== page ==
Puerto Rico proposes iguana eradication plan

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Puerto Rico, plagued by iguanas for years, is taking a violent stand against the ubiquitous reptiles.

The government is proposing an iguana eradication project that would both eliminate the long-time nuisances, and bolster the territory’s lackluster economy by exporting the reptiles’ meat for as much as $6 a pound.

“That is a lot more than chicken,” said Daniel Galan Kercado, secretary of the Department of Natural Resources. “It has great economic potential.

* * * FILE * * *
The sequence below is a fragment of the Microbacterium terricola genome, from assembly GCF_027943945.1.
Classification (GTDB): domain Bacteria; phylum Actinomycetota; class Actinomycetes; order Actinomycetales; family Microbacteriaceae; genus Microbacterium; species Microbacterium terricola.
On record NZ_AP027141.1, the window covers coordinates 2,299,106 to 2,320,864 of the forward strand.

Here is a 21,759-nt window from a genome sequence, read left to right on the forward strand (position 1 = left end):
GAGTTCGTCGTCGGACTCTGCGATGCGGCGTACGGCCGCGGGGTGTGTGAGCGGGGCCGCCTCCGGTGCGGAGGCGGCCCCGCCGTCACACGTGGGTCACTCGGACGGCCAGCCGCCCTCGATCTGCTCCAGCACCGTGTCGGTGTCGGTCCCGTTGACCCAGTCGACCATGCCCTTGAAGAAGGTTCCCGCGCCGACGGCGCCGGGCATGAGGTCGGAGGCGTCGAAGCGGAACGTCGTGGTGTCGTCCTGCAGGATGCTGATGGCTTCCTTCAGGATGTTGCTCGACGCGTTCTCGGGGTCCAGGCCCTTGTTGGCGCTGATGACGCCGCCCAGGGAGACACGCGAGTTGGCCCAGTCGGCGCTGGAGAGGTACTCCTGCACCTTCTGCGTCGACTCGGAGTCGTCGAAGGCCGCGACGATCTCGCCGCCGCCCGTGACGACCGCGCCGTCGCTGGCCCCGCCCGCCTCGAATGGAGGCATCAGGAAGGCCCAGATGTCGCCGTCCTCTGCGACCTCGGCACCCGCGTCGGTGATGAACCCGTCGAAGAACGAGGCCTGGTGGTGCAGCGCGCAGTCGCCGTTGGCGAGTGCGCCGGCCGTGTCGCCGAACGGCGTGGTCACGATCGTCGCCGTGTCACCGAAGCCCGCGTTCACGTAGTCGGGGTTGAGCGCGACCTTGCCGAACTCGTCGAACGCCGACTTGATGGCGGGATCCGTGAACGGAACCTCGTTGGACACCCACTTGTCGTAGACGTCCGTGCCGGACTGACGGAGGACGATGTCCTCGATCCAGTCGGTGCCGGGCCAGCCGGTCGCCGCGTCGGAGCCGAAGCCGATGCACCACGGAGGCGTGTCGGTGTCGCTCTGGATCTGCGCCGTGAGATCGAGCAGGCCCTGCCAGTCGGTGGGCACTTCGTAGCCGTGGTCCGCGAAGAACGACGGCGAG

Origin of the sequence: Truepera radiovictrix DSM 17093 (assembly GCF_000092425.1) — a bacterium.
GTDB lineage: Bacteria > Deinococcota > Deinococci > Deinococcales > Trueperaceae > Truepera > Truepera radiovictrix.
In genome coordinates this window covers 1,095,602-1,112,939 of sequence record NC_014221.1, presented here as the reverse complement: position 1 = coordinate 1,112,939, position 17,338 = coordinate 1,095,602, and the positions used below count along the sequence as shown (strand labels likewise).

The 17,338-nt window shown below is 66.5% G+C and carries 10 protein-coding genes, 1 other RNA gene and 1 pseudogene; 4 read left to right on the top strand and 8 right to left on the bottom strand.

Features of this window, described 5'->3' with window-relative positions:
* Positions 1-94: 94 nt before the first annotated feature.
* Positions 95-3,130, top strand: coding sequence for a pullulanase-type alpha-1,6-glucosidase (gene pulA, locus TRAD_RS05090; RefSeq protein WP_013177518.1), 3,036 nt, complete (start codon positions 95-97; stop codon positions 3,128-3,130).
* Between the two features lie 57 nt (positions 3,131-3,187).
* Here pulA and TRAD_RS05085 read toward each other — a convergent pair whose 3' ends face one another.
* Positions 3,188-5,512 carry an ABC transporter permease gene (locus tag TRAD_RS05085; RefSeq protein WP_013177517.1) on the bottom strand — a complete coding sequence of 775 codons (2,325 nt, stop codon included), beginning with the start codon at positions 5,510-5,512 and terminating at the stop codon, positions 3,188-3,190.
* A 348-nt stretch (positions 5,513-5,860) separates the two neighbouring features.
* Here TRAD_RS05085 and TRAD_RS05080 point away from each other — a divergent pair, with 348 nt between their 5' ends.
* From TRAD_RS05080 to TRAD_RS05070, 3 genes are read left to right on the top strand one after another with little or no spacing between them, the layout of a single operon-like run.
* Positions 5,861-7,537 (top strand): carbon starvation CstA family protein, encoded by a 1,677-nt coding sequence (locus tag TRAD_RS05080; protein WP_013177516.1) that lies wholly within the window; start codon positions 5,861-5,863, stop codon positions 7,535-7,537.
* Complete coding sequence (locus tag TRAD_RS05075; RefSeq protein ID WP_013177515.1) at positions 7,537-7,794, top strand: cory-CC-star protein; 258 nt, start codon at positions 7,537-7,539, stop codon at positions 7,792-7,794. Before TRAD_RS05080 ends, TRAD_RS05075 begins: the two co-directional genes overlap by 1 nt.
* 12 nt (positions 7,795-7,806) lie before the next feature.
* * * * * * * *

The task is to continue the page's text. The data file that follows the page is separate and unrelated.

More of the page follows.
The reptiles have cost the U.S. territory hundreds of thousands of dollars annually by sunbathing on San Juan’s airport runways and disrupting traffic; causing power outages by building nests near power plants and wrecking building foundations by burrowing holes underneath them.

The Department of Health approved Galan’s plan to train volunteers to capture live iguanas and bring them to a processing center where they can be killed and prepared for export. The complete plan is expected to be finalized by May, when it will be presented to several government agencies for final approval.

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